They said White Sox first baseman Jose Abreu would hit some home runs, but few expected him to show this much power this soon. Abreu blasted two home runs on Friday night against the Rays, including a walk-off grand slam in the bottom of the ninth. Abreu’s nine home runs breaks the record for long balls hit by rookies in the month of April. The previous record was eight, most recently set by Albert Pujols in April 2001 and previously held by Carlos Delgado and Kent Hrbek. Abreu’s 27 RBI in the month also ties a record, set by Pujols, for April runs batted in by a rookie.
Oh, and Abreu is tied for the MLB lead in home runs with Pujols at nine, and is also tied for the MLB lead in RBI with Giancarlo Stanton and Chris Colabello at 27.
Abreu got the scoring started for the White Sox in the first inning, driving an RBI single to center to put his team up 1-0 against Rays starter Chris Archer. The Rays stormed back for four runs in the top of the second inning, chasing Sox starter Erik Johnson after 1 2/3 innings.
Abreu brought the score to 4-2 in the third inning with a solo home run to straightaway center field, and the White Sox knotted things up at 4-4 when Tyler Flowers knocked in two runs with a single in the fourth.
The game remained tied at four apiece entering the top of the ninth, but Evan Longoria gave his team the lead with a two-run home run off of Matt Lindstrom to make it 6-4. In the bottom half of the ninth, the White Sox loaded the bases with one out against Rays reliever Grant Balfour when Alejandro De Aza doubled, and Tyler Flowers and Paul Konerko drew walks. However, their chances of walking off took a hit when Adam Eaton could only push across one run, grounding into a fielder’s choice at second base for the second out of the inning. The only thing that did was set up Abreu to become the hero. The White Sox needed one run to tie and two to win. With the count 0-1, Balfour threw a fastball on the outer edge of the strike zone, but Abreu drove it to right-center over the head of right fielder Wil Myers and over the fence for the walk-off grand slam, giving the White Sox the 9-6 victory.
The win pushes the White Sox to .500 at 12-12. They have hovered around .500 all season and sit two games behind the first-place Tigers in a three-way tie for second place along with the Twins and Royals.
Your Friday box scores:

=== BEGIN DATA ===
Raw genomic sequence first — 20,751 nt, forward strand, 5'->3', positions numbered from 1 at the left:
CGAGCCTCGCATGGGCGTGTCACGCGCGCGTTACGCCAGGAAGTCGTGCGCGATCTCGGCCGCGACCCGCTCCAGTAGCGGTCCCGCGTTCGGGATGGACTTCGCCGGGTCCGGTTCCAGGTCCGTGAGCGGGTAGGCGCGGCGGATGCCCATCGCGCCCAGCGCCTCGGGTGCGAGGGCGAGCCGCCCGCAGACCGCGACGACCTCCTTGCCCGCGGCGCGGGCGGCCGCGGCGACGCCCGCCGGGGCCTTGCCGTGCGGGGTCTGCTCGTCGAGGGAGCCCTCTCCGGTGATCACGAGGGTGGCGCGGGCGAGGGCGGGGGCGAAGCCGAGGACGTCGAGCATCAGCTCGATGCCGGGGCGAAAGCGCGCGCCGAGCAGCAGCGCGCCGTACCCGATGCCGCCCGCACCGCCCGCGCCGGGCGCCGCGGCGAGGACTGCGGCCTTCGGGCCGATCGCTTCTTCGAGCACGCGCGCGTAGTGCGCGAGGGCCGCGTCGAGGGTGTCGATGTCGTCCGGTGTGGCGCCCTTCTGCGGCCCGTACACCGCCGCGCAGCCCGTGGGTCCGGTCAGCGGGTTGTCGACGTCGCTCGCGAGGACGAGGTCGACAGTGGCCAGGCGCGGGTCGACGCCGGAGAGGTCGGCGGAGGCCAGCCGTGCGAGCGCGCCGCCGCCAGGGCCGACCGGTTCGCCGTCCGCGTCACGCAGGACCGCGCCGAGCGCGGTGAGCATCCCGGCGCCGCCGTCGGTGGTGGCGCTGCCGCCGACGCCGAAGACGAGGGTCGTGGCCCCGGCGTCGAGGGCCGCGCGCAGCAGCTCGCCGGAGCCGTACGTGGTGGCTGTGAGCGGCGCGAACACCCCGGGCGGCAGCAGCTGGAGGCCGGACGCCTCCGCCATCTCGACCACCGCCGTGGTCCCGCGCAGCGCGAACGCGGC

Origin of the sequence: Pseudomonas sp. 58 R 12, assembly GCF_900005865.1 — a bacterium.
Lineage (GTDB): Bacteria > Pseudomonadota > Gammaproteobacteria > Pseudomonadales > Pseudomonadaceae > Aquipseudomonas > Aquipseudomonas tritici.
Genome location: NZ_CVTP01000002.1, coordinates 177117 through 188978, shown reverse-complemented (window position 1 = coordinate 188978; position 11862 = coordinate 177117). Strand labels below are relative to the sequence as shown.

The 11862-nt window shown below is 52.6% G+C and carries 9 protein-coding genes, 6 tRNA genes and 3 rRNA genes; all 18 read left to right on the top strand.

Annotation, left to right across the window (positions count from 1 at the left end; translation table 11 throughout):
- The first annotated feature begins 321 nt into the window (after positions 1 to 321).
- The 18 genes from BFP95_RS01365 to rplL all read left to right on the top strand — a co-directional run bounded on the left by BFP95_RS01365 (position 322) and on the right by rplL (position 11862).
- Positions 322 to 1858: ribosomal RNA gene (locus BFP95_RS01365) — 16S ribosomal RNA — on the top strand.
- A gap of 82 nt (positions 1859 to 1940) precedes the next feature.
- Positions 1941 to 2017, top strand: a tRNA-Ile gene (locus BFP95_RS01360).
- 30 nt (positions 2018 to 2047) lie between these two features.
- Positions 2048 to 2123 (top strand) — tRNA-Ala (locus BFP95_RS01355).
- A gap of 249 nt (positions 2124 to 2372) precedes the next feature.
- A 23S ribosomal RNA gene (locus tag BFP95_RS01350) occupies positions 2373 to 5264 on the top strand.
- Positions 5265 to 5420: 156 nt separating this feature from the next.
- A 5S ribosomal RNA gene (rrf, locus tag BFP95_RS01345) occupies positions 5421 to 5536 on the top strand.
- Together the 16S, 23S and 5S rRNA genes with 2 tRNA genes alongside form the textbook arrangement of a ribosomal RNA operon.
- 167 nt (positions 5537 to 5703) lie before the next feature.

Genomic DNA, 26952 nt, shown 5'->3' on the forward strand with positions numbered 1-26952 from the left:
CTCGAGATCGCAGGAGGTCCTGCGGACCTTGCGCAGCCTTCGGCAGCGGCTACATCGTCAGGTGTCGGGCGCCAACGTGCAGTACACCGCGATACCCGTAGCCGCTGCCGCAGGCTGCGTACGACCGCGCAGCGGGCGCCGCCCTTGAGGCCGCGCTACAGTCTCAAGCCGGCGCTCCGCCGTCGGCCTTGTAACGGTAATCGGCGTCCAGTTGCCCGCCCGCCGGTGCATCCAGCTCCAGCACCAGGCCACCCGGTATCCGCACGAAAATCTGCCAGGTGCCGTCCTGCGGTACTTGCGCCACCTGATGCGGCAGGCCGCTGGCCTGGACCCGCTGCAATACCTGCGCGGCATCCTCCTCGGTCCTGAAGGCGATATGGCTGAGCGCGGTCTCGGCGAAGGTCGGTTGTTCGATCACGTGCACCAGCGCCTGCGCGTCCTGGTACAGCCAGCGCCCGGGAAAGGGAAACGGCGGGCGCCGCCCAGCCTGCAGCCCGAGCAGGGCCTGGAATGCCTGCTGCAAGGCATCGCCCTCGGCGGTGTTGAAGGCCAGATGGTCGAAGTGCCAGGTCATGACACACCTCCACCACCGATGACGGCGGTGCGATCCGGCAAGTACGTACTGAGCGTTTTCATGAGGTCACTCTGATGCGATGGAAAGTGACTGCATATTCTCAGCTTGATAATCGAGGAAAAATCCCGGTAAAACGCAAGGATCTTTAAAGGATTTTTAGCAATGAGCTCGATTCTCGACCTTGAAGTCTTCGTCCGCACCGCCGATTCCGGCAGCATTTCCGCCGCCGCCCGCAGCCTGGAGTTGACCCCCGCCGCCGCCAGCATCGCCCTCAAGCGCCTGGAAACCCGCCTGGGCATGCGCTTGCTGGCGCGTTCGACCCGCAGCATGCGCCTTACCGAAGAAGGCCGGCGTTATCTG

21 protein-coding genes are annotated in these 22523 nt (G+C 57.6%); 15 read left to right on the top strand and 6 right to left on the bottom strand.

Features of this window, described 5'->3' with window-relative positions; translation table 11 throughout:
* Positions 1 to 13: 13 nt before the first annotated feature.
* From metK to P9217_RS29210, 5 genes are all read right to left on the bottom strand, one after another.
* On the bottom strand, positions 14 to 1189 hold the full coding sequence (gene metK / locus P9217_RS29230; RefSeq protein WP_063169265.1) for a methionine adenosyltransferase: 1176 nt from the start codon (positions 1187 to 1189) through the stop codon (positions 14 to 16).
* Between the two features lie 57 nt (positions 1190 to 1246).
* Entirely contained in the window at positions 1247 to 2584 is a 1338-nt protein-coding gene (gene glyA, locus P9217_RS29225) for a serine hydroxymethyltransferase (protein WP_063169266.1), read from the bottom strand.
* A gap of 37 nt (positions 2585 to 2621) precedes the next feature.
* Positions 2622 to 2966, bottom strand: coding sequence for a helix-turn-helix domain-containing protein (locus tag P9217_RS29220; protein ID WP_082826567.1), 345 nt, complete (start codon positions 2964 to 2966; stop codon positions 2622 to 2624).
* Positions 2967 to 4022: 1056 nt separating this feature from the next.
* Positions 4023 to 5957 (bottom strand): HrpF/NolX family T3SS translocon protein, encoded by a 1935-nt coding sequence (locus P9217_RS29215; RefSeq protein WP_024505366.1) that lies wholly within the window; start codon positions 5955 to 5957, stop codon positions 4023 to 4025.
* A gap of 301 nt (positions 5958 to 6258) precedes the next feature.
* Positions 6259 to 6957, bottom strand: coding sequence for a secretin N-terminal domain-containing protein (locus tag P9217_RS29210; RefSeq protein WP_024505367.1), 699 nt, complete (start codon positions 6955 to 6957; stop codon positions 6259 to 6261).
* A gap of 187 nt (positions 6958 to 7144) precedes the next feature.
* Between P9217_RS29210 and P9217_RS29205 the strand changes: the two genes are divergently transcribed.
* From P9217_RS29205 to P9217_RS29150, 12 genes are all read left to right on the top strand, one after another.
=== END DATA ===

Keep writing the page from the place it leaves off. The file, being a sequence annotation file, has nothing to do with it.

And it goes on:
Rays 6, White Sox 9
Royals 5, Orioles 0
Padres 1, Nationals 11
Angels 13, Yankees 1
Marlins 3, Mets 4
Red Sox 8, Blue Jays 1
Reds 4, Braves 5
Cubs 2, Brewers 5
Tigers 10, Twins 6
Pirates 0, Cardinals 1
Athletics 12, Astros 5
Phillies 4, Diamondbacks 5
Rangers 5, Mariners 6
Rockies 5, Dodgers 4
Indians 1, Giants 5
CC Sabathia‘s contract is set to expire this offseason, but for the long-tenured left-hander, nowhere feels more like home than New York. “I want to see this through,” Sabathia told reporters after a devastating Game 7 loss in the ALCS. “This is where I want to play.” Yankees’ GM Brian Cashman spoke warmly of the veteran starter, but would make no public guarantees that he’d return to the team next spring.
Sabathia, 37, just topped off his 17th season in the big leagues and his eighth career postseason run. He went 14-5 in 27 starts and put up a 3.69 ERA, 3.0 BB/9 and 7.3 SO/9 in 148 2/3 innings, good for 1.9 fWAR. He looked solid in the playoffs, too, propelling the team to a much-needed win in Game 5 of the ALDS and returning in the Championship Series with six scoreless innings in Game 3. His season ended on a sour note during Game 7, however. He lasted just 3 1/3 innings against a dynamic Astros’ offense, allowing one run on five hits and three walks and failing to record a single strikeout for the first time in 23 career postseason appearances.
Heading into the 2017 offseason, Sabathia finally arrived at the end of his seven-year, $161 million deal with the Yankees. While he’s repeatedly expressed a desire to keep pitching, despite rumors that his career might be on the rocks following the diagnosis of a troublesome degenerative knee condition, the decision isn’t his alone to make. Brian Cashman will also be seeking an extension with the Yankees this winter, so it’s difficult to say which impending free agents the club will try to retain — and Sabathia’s name isn’t the only one on that list. If it were up to skipper Joe Girardi, who is awaiting a decision on his own future with the organization, the decision would be a no-brainer. From MLB.com’s Bryan Hoch:
CC will always be special to me because of what he stands for and the great player that he is, the great man that he is,” Girardi said. “The wonderful teammate that he is. How he pulls a team together. He’s as good as I’ve ever been around when it comes to a clubhouse guy, a guy that will take the ball when you’re on a losing streak or that you can count on, and knowing that it could be the possible last time.